What a difference a decade makes. In 10 years, an economy growing at an annual rate of 7 percent doubles in size. Nowhere is the importance of economic freedom clearer than in the disparity of growth between sub-Saharan Africa and post-communist Europe over the last 10 years.
The 2006 Economic Freedom of the World annual report, published by the Fraser Institute in Canada, evaluates economic freedom in 130 countries on a 0 to 10 scale, with 10 being the most free. The EFW notes that economic freedom in the eight former communist countries that joined the European Union in 2004 increased from 5.41 in 1995 to 6.99 in 2004. In contrast, in the 27 sub-Saharan African countries rated by the Fraser Institute, economic freedom rose from an average of 5.08 in 1995 to a mere 5.57 in 2004.
Concomitantly, African economic performance over the last decade was mediocre. Eleven out of 27 countries experienced economic contraction, and the 16 countries that grew did so at an average rate of only 2.2 percent. When one subtracts oil producers such as Cameroon, Chad and Nigeriaall of which experienced some economic expansion over the last decadethe number of growing economies shrinks to 13 out of 27.
Moreover, 11 out of 27 countries saw their per-capita incomes fall over the past 10 years. The biggest falls were experienced by the Democratic Republic of Congo (32 percent), Guinea-Bissau (27 percent) and Zimbabwe (27 percent). Some African countries saw their incomes rise quite substantially. Per capita incomes in oil-rich Chad, for example, rose by 122 percent. But again, when one takes oil producers out of the equation, the number of African countries that have seen their incomes rise shrinks to 14.
The stellar pupil among the growing non-oil producing countries is Botswana, which grew at a compounded average annual rate of 4.57 percent and saw its income rise by 57 percent. With a ranking of 7.1, Botswana was as free as South Korea. It was also Africas freest economy.
In contrast, the EU8 grew at an average annual rate of 4.8 percent between 1995 and 2004 a full 3 percentage points higher than the Eurozone.
Estonia saw its per capita income adjusted for inflation and purchasing power parity rise by 95 percent during that time. Incomes in other EU8 countries rose by between 41 and 86 percent. Only in the Czech Republic did incomes grow by less, rising by 28 percent. Yet, even the Czech Republic performed better than the countries of the Eurozone, where incomes rose by a mere 17 percent over the last decade. On these trends, standards of living in the EU8 are converging with the rest of Europe.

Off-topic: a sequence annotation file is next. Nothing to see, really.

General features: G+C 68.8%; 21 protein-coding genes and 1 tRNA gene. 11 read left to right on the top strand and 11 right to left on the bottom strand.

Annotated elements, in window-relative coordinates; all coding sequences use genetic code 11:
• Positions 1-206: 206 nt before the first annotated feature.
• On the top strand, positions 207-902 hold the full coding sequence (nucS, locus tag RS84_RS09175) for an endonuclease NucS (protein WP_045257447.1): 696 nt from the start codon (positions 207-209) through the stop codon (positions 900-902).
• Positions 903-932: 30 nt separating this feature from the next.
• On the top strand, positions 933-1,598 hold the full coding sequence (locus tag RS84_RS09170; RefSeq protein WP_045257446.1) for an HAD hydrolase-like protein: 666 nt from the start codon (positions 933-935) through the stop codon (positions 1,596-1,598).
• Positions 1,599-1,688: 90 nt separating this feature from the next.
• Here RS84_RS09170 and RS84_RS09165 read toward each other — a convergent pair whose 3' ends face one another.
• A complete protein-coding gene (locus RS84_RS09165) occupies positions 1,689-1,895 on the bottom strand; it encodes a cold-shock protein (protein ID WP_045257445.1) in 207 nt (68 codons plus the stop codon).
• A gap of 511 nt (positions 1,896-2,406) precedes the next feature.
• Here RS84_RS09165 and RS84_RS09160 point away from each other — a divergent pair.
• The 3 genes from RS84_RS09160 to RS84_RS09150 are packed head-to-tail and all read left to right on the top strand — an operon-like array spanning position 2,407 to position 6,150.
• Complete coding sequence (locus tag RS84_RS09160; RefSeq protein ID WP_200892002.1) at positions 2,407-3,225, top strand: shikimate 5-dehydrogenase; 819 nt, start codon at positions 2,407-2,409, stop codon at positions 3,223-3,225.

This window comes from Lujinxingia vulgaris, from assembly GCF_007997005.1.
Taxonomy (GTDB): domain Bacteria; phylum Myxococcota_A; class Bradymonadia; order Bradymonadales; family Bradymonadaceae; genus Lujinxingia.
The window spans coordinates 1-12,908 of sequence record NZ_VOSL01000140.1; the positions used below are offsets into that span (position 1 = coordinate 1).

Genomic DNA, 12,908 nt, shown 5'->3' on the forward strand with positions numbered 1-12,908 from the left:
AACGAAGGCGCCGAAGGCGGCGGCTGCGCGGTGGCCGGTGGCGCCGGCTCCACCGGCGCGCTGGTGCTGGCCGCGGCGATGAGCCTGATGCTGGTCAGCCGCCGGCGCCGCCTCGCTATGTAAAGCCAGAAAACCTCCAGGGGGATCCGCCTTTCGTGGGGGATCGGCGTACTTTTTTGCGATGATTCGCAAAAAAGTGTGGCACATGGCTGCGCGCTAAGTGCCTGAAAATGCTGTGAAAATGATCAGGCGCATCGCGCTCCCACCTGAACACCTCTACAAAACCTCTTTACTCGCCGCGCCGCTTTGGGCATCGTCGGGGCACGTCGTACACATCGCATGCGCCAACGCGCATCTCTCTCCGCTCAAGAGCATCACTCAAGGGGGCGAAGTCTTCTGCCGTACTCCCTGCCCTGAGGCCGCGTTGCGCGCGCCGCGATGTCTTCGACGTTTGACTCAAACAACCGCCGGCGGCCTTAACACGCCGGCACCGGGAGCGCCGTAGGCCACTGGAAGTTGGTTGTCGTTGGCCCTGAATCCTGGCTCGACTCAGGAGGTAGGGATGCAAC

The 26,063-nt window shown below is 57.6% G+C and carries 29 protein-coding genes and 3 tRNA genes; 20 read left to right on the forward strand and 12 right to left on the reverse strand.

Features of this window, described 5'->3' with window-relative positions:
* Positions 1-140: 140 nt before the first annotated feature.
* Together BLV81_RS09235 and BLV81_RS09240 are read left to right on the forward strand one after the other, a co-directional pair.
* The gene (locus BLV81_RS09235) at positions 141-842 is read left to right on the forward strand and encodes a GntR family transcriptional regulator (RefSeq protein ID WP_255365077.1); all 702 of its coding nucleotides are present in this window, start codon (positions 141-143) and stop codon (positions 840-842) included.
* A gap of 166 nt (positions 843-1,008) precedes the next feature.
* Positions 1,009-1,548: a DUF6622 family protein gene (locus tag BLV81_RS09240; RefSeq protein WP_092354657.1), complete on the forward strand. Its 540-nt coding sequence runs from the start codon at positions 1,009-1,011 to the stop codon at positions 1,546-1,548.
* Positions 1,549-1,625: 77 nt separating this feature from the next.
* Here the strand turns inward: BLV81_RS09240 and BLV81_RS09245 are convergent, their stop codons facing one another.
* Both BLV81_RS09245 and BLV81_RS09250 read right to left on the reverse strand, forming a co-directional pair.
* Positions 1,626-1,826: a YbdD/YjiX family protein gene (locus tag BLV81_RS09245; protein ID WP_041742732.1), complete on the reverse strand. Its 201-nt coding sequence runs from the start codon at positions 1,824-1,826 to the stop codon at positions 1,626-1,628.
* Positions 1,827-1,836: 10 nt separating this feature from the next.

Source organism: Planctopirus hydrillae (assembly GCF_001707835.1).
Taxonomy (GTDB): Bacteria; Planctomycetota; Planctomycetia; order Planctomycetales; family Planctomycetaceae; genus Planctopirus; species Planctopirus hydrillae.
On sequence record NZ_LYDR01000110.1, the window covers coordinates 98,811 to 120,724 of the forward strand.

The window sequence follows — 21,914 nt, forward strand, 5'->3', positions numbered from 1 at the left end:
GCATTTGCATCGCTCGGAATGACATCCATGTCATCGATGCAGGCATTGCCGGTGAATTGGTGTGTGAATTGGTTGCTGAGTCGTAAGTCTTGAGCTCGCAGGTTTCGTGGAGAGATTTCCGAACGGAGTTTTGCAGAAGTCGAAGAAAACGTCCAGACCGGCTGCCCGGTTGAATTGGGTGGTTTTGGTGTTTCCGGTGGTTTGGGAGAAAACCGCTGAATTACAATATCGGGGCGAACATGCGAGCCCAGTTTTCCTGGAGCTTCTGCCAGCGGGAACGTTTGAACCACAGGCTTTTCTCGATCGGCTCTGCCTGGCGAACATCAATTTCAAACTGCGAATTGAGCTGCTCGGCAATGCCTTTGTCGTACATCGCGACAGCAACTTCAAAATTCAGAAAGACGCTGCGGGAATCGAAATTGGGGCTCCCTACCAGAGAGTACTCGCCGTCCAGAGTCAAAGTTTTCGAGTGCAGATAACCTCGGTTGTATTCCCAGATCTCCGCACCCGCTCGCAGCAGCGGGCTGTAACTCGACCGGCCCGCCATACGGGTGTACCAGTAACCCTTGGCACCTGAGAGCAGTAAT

The path from communism to capitalism has not been an easy one, and much remains to be done, but the EU8 have seized the opportunity offered by the fall of the Berlin Wall. They have eliminated thousands of restrictions, liberalized prices and foreign trade, and privatized most state enterprises. They made it substantially easier to do business, and their standards of living undeniably increased as a result.
Critics of globalization and capitalism often describe the international economic order as a remorseless struggle between the West and the rest. Some have gone as far as to suggest that there exists a form of economic apartheid that separates the rich North from the poor South. But the membership of the rich countries club is not closed to anyone. Ex-communist countries seized the opportunity afforded them by the fall of the Soviet Union. They have embraced economic freedom and are on their way to becoming rich.
Unfortunately, many African countries avoided reform and wasted the last decade as a consequence. If these countries suffer from economic apartheid, it has been imposed on them by African politicians who refuse to acknowledge the importance of economic freedom as a necessary precondition to economic development.
Marian L. Tupy is assistant director of the Cato Institutes Project on Global Economic Liberty, specializing in the study of Europe and sub-Saharan Africa.
From the Oct. 11-17, 2006, issue